Welcome to the Rockingham Region Web page
Contacts: Colleen Hardie 0423393183, Valerie 0438272911
Meeting Place: Meetings are held at the Masonic Hall, Wanliss Street, Rockingham, on the first and third Fridays of the month.
Tonga, Norway and India – a travel photographer’s perspective – 7 May
From the Himalayas in India to beneath the oceans to the Aurora Borealis in Norway, Tammy Gibb described her love for underwater and terrestrial photography, and how her passion for photography drove her to become a qualified scuba diver, just so she could get those photos! Starting with a small hand-held camera in a waterproof casing, and over the years progressing to a heavy huge monster with a fisheye lens and two underwater flood lights that needed two hands just to hold it, even underwater, she captured incredible images of rarely seen marine events! Her adventurous spirit also took her to the highest mountains in India, and the freezing countryside in Norway.
Duyfken – Exploration, Wars and Spices – 21 May
Roy Stall, a maritime man of many talents, consultant, heritage guide, teacher of maritime English and entertaining presenter, described to Rockingham members the role of the tiny scout ship “Duyfken” in the spice trade from Europe to the Dutch East Indies during the early 17th century, and of its link to very early Australian history. He also described how a perfect replica of this “Little Dove” was built in Fremantle between 1997 and 1999. His presentation was beautifully illustrated with many excellent photos taken during the construction.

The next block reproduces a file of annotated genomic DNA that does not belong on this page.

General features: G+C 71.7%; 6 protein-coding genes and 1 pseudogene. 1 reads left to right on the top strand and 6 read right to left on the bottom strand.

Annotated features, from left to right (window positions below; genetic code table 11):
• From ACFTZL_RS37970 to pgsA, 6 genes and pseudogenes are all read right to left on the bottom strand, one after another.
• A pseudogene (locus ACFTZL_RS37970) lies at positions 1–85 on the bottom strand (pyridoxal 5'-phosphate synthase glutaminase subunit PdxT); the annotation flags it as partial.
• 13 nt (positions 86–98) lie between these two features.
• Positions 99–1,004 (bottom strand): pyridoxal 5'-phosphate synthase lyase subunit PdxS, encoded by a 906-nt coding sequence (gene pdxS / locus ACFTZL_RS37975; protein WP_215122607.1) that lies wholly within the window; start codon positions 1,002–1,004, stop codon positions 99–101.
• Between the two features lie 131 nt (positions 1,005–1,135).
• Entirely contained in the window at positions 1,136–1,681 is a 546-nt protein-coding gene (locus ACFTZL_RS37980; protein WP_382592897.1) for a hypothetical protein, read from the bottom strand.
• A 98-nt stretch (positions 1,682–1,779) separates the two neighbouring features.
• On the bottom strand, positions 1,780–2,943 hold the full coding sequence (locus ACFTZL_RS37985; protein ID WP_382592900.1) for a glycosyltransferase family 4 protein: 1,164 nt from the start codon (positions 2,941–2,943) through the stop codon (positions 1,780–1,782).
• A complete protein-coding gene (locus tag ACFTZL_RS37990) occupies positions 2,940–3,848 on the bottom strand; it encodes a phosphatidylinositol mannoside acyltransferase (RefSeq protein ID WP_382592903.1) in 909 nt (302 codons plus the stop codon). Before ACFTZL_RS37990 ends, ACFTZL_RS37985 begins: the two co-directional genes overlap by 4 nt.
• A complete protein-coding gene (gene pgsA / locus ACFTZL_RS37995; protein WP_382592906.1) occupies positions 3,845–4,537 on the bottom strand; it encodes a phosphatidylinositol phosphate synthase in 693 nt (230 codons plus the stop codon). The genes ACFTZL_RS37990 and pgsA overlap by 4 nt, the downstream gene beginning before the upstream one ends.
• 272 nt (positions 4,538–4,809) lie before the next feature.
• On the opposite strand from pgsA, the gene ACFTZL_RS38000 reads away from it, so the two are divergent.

Our very own John Macdonald mesmerises a full house!
On April 16, John delivered an astonishingly detailed history lesson on an iconic Scottish battle – the Battle of Culloden – fought on this very day in 1746! His reputation for depth of knowledge on this topic attracted people from the wider Rockingham area (many were not U3A members) to the point the meeting hall was filled to capacity! For well over an hour, John held the audience captive. The many questions were answered promptly and comprehensively by John, and this continued during the afternoon tea that followed. There was much spirited conversation for the rest of the afternoon, and people left still highly animated after such a talk!